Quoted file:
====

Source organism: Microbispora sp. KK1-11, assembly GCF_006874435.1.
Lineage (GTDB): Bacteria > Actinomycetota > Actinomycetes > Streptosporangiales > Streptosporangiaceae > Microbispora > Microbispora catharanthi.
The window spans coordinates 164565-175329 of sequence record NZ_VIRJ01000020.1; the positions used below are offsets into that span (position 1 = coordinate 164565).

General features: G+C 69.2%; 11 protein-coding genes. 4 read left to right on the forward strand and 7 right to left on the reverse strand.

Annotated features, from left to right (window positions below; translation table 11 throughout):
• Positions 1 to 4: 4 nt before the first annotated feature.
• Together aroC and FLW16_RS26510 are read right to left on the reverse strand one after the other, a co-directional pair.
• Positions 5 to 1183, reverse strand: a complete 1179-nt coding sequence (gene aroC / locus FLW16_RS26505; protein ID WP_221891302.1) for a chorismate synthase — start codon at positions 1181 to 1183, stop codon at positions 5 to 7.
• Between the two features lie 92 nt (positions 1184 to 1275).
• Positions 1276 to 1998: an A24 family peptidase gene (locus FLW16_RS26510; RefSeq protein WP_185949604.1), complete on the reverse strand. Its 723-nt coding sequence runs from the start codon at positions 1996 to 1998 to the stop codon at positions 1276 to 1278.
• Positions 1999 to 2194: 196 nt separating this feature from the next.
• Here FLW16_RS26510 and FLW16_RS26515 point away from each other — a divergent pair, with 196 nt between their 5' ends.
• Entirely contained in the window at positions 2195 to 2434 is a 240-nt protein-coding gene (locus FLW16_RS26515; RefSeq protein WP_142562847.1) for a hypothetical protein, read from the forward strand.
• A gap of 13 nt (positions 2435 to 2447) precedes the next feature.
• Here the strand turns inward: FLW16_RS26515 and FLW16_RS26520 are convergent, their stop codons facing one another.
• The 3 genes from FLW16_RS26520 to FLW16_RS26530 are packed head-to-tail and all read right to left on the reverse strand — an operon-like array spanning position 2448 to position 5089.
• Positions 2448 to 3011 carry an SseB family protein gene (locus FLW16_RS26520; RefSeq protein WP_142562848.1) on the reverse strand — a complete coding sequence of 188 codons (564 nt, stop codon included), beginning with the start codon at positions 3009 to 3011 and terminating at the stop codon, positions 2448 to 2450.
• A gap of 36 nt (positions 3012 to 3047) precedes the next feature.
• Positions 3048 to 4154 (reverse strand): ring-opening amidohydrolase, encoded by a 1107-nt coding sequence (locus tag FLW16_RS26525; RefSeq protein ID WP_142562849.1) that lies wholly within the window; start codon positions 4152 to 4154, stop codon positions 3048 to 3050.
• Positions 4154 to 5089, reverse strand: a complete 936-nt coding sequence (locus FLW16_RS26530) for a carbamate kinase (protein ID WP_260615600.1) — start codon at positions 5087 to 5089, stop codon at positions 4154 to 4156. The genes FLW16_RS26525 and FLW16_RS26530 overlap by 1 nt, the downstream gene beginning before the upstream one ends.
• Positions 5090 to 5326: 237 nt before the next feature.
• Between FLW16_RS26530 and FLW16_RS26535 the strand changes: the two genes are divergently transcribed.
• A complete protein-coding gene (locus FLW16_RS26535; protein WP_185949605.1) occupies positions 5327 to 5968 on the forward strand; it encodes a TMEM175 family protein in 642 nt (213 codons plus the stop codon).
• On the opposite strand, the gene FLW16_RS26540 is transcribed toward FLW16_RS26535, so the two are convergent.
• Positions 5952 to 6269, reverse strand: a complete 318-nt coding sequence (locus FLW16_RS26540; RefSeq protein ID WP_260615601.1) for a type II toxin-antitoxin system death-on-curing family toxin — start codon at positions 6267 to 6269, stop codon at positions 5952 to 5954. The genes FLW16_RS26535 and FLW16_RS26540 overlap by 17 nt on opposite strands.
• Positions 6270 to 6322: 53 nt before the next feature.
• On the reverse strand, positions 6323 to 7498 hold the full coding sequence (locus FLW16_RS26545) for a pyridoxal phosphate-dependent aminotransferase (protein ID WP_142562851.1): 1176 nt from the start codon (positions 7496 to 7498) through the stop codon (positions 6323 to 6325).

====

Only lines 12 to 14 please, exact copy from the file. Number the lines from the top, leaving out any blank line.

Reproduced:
• Here FLW16_RS26510 and FLW16_RS26515 point away from each other — a divergent pair, with 196 nt between their 5' ends.
• Entirely contained in the window at positions 2195 to 2434 is a 240-nt protein-coding gene (locus FLW16_RS26515; RefSeq protein WP_142562847.1) for a hypothetical protein, read from the forward strand.
• A gap of 13 nt (positions 2435 to 2447) precedes the next feature.